Genre: Science-Fiction, LGBTQ+
Publishing Info: 2020 by NineStar Press
Dr. Aristotle Campbell is a desperate man. His twin brother has been abducted, and Ari will do anything to find him. Forced out of the comfortable solitude of his laboratory, Ari must leave their home world of Britannia and search the farthest reaches of space for his other half. He hastily equips himself with a flawlessly tied cravat, a handful of clues, and his small science vessel. Now, all he needs is a pilot to get him across the Verge, a barrier separating the civilized world from ungoverned space.
Pilot Orin Stone is a desperate man. No ship, no pay, no prospects. He spends his days barely scraping by in the rough colonies lining the Verge interior. When he gets an offer from a frantic, upper-crust professor in need of a pilot, he has no choice but to take the job. He just can’t believe it when the professor turns out to be the most gorgeous man he’s ever seen and that his offer includes a ship of Orin’s own. If Orin can keep his heart (and other portions of his anatomy) from leaping every time sweet, innocent Dr. Campbell looks at him, this should be his easiest job yet.
Rugged Orin and aristocratic Ari work together to navigate the lawless areas of space beyond the Verge, soon discovering that they work well together in all areas. Their immediate and intense attraction to one another is an obstacle to their plans that neither saw coming. More than sparks will fly when they break through the force field and enter restricted space, all alone together for the perilous journey, leaving barriers to their growing attachment far behind.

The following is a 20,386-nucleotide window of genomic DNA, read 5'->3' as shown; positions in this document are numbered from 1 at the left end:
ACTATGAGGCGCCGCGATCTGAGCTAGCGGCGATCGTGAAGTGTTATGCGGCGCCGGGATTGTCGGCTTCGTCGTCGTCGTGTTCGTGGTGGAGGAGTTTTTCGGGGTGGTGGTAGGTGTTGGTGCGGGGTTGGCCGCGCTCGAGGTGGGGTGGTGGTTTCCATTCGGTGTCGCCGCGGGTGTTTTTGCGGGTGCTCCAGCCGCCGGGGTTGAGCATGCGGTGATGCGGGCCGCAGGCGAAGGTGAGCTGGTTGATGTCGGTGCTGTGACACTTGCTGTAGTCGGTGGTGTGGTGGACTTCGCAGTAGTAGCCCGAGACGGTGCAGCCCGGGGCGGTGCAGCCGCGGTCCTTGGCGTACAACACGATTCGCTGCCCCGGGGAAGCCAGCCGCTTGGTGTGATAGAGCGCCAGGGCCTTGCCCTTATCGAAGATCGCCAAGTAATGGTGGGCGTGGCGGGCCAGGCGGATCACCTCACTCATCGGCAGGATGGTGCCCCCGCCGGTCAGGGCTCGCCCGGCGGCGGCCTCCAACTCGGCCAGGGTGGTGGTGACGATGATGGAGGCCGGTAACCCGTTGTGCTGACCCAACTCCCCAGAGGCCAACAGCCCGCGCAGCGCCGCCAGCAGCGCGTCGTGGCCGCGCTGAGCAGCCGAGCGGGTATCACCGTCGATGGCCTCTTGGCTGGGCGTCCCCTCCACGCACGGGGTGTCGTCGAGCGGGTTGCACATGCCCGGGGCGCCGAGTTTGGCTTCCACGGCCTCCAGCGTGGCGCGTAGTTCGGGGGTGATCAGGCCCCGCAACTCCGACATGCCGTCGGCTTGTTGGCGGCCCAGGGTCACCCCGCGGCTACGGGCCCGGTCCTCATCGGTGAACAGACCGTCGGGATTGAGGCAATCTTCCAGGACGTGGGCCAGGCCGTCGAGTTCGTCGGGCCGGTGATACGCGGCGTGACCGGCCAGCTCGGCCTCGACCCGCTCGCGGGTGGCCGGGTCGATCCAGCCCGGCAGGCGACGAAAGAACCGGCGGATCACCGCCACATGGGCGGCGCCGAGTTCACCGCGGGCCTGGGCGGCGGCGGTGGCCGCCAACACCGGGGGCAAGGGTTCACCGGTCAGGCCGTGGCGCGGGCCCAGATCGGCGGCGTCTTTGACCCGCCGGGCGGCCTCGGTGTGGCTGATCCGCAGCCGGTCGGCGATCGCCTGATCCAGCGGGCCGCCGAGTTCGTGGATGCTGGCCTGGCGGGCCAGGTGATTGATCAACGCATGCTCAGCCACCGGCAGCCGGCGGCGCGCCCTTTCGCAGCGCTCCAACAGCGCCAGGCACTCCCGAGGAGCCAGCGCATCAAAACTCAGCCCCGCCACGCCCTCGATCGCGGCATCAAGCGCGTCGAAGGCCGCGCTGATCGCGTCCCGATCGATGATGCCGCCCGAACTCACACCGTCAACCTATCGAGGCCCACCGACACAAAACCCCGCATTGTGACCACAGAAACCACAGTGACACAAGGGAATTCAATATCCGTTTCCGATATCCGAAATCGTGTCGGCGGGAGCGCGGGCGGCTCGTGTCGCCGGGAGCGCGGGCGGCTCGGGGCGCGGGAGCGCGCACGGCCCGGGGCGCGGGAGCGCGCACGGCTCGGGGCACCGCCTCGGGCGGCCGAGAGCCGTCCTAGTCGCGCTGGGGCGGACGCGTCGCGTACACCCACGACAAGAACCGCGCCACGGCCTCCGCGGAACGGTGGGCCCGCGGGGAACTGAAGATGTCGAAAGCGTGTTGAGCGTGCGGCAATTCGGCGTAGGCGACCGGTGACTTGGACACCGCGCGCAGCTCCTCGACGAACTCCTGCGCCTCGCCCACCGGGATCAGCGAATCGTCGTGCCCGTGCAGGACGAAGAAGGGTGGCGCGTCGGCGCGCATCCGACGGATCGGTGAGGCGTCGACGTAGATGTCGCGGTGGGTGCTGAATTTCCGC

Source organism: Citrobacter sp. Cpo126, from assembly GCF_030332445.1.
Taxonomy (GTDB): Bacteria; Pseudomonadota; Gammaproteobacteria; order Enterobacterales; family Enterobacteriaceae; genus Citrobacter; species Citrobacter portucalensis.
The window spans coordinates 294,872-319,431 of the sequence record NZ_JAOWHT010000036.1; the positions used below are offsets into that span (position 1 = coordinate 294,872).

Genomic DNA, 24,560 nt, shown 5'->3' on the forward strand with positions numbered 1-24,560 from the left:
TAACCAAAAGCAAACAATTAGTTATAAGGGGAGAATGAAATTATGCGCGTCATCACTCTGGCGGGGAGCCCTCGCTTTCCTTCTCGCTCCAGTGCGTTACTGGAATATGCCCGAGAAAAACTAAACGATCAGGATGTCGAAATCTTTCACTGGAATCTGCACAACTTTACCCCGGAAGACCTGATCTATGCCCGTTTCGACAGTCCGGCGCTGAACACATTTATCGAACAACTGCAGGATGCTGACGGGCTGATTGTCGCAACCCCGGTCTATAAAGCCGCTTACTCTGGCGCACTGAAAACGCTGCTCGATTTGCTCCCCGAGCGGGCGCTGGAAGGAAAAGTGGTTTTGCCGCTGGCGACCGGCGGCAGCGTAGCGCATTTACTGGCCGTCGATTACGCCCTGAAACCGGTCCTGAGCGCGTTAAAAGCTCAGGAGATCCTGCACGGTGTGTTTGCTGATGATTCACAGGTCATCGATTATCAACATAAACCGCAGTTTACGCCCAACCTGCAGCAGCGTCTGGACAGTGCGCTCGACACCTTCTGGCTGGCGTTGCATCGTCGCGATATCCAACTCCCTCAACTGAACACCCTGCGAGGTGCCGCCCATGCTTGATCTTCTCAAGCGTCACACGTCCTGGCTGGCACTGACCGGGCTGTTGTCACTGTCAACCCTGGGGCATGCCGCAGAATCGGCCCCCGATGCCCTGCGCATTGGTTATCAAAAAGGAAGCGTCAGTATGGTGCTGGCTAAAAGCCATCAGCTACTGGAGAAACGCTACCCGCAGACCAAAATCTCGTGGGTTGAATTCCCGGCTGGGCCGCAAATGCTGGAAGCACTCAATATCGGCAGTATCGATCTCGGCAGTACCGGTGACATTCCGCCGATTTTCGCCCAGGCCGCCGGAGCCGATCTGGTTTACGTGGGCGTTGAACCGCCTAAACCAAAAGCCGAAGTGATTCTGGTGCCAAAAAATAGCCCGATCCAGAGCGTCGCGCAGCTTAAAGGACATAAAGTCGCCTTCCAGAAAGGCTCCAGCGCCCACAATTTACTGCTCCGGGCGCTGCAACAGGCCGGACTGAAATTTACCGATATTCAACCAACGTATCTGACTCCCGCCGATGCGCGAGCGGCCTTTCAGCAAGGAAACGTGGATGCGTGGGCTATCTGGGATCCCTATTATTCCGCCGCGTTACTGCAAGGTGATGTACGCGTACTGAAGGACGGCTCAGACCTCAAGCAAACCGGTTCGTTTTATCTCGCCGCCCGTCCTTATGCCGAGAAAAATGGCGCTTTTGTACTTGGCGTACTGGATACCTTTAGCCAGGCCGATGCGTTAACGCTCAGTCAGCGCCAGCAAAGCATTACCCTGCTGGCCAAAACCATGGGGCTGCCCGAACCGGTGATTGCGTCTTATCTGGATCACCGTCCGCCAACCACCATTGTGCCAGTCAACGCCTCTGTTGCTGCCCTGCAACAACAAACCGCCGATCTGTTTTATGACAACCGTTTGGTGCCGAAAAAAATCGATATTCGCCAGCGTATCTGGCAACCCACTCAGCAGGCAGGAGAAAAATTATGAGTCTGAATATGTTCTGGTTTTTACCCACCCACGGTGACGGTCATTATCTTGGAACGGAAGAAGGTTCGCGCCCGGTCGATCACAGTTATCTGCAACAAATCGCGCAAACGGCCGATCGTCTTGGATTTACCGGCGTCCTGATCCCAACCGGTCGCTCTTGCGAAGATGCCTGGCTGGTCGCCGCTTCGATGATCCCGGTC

In their search across the stars, can two desperate men find their home in one another?
My thanks for this review go to NineStar Press LLC and NetGalley, for providing me with the ebook of this novel in return for an honest review.
Easy to read it may be, but A.C. Thomas’ Restricted lacks the kind of detail desired in the plotting and characterisation, in spite of some interesting narrative ideas that deserve to be built on a lot more in the future.
This isn’t my first reading experience of erotic LGBTQ+ fiction with elements of science-fiction in recent months. I am reminded of C.B. Lewis’ Time Waits, also released by the publisher NineStar Press. That book did something interesting with its characters though, by having one half of the central pairing come from a different time and having to readjust to modern society, as well as a plot and concept that was bigger than the journeys of the protagonist. That is not to say that there isn’t the potential for the plot to go in interesting directions, looking at the premise. There is the faintly steampunk tinge throughout, most notably on the planet of Britannia, as well as the intrigue of the mysterious Verge and the Restricted area. Rather than introducing these elements in a way that creates curiosity in the reader, they were presented in such a matter-of-fact way that it was almost as though the writer was slamming down the possibility or even the need to explain these to the audience. This would be acceptable if the central plot was so interesting that it would reduce these details to background knowledge anyway, but alas it wasn’t to be, and it was slightly frustrating to not get many details on the elements that could make this series stand out.